Today in Canada approximately 11 people will end their lives by suicide and approximately 210 others will attempt it.
Five years ago my daughter was one of those people, and five years later the pain is just as great as it ever was. If regrets and grief were dirt, I could shovel a mountain and still not find the answers I need to explain this. Maybe losing someone to suicide is supposed to be this way.
I didn’t call Rehtaeh on the day she died. I used to be so proud of the relationship we had and how often we spoke to each other. But on the day she died, I thought about calling but put it off. I put it off and I’ll never know what could have been. I could have called and helped her get to a better place, calm her down, get her thoughts back on track. Let her know how much she means to me. How much life she has yet to live.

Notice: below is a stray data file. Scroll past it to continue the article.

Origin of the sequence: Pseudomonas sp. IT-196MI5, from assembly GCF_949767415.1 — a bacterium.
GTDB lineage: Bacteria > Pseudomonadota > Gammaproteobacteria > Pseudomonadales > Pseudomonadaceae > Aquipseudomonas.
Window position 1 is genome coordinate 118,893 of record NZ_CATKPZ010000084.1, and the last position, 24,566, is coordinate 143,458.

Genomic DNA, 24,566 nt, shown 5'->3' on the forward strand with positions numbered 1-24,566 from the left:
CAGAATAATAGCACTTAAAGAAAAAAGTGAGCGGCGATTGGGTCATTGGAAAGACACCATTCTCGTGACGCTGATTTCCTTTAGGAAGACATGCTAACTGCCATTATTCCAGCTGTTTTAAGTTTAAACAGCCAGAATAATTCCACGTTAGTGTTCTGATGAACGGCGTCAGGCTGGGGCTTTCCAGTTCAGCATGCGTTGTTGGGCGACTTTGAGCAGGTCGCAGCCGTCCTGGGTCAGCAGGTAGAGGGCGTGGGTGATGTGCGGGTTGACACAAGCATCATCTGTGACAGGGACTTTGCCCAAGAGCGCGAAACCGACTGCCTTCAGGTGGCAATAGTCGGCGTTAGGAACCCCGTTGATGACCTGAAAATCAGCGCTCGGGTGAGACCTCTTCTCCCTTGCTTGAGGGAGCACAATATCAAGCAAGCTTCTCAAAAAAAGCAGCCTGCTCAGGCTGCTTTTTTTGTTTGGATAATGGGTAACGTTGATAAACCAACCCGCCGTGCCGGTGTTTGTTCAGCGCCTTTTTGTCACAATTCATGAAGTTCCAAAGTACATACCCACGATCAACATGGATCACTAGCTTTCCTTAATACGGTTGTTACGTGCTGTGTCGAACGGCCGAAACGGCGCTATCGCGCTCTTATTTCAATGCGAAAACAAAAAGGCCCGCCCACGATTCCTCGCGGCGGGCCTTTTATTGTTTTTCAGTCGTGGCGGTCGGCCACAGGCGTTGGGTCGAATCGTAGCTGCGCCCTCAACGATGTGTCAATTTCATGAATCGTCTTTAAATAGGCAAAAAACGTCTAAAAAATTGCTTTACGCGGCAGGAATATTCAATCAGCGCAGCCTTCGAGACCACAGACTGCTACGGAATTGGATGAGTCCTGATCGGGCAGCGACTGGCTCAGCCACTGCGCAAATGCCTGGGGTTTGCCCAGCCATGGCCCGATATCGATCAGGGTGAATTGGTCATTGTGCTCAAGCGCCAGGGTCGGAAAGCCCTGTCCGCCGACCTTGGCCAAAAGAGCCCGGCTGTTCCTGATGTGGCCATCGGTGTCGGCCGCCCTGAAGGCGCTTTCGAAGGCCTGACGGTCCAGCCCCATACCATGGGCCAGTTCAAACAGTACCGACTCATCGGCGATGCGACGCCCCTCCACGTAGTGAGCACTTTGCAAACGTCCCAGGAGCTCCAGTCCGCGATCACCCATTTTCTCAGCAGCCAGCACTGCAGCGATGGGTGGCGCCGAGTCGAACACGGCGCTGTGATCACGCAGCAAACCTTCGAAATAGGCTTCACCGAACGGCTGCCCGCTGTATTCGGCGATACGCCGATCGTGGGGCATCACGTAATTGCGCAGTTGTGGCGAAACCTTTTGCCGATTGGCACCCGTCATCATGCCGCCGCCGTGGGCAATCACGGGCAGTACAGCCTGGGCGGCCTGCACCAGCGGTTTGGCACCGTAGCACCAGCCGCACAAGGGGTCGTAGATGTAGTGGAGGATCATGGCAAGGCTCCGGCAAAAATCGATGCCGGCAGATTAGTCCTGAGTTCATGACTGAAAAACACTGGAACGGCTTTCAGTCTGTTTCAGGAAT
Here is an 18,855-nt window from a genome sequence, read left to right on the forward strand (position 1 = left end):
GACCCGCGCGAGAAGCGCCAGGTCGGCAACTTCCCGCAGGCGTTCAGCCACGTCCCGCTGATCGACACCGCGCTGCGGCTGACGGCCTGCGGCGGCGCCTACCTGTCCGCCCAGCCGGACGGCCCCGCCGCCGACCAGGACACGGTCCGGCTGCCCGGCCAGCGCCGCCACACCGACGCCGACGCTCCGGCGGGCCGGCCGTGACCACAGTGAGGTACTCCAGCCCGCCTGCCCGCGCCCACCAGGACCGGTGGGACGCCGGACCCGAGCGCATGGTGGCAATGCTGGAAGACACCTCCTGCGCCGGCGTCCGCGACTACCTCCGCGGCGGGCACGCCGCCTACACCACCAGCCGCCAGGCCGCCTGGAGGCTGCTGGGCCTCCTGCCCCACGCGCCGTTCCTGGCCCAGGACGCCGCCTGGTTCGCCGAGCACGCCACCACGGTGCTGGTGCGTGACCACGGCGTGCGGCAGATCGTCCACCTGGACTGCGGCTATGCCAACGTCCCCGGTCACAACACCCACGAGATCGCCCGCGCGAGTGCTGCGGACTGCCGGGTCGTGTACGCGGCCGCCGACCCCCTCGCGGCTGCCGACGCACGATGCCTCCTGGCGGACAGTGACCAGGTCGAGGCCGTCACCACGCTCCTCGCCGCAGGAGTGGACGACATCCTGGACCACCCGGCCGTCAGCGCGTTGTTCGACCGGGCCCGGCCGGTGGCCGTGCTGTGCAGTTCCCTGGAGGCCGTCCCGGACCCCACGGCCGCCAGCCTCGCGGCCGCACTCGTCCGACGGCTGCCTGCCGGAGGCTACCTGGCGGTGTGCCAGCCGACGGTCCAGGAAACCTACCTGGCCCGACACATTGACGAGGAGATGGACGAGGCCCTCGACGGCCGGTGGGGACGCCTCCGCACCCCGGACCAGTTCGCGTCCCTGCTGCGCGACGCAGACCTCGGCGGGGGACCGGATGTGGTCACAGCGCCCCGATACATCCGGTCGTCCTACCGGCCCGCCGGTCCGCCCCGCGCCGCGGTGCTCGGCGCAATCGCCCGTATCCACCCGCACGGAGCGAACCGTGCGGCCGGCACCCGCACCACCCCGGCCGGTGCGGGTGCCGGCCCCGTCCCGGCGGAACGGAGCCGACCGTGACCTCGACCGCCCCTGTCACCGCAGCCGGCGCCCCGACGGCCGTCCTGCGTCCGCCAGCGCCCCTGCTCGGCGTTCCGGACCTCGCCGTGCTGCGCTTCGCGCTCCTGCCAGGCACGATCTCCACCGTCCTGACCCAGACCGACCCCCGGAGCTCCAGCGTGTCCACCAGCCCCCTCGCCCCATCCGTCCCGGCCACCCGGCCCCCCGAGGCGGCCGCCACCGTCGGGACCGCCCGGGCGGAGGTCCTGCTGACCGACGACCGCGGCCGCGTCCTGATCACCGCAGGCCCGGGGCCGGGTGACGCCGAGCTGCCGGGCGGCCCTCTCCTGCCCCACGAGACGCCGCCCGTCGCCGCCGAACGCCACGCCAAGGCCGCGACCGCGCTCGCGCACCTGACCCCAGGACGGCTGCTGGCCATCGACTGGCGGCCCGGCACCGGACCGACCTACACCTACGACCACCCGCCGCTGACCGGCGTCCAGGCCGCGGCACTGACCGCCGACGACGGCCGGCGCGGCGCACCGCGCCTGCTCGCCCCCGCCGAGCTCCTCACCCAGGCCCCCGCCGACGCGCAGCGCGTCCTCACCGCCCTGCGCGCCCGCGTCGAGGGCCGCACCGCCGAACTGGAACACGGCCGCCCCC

But I didn’t.
I had a lazy day, or a frustrating day, or life just got in the way. Whatever it was, it was meaningless. Now it’s a regret that follows me around like an anchor.
A couple years ago I did a talk in an Ontario high school about Rae, her life, and the way she died. Afterwards some students came over to thank me and say how sorry they were for what happened. One young girl in particular held back until I was alone, then approached me and simply said, “Last weekend I tried to kill myself.”
I asked who she told this too and she replied, “Just you.”
I think about that girl all the time and I so hope she’s okay (a teacher we reached out to helped her get into counselling).
We need to talk about suicide. Life can’t be allowed to get in the way.
Please don’t wish you had reached out. Reach out and let someone in the dark know you care, that it’s going to be okay, they’ll get through the day, and that life is worth staying for.
Thinking About Suicide?
Please Reach Out to a Local Crisis Centre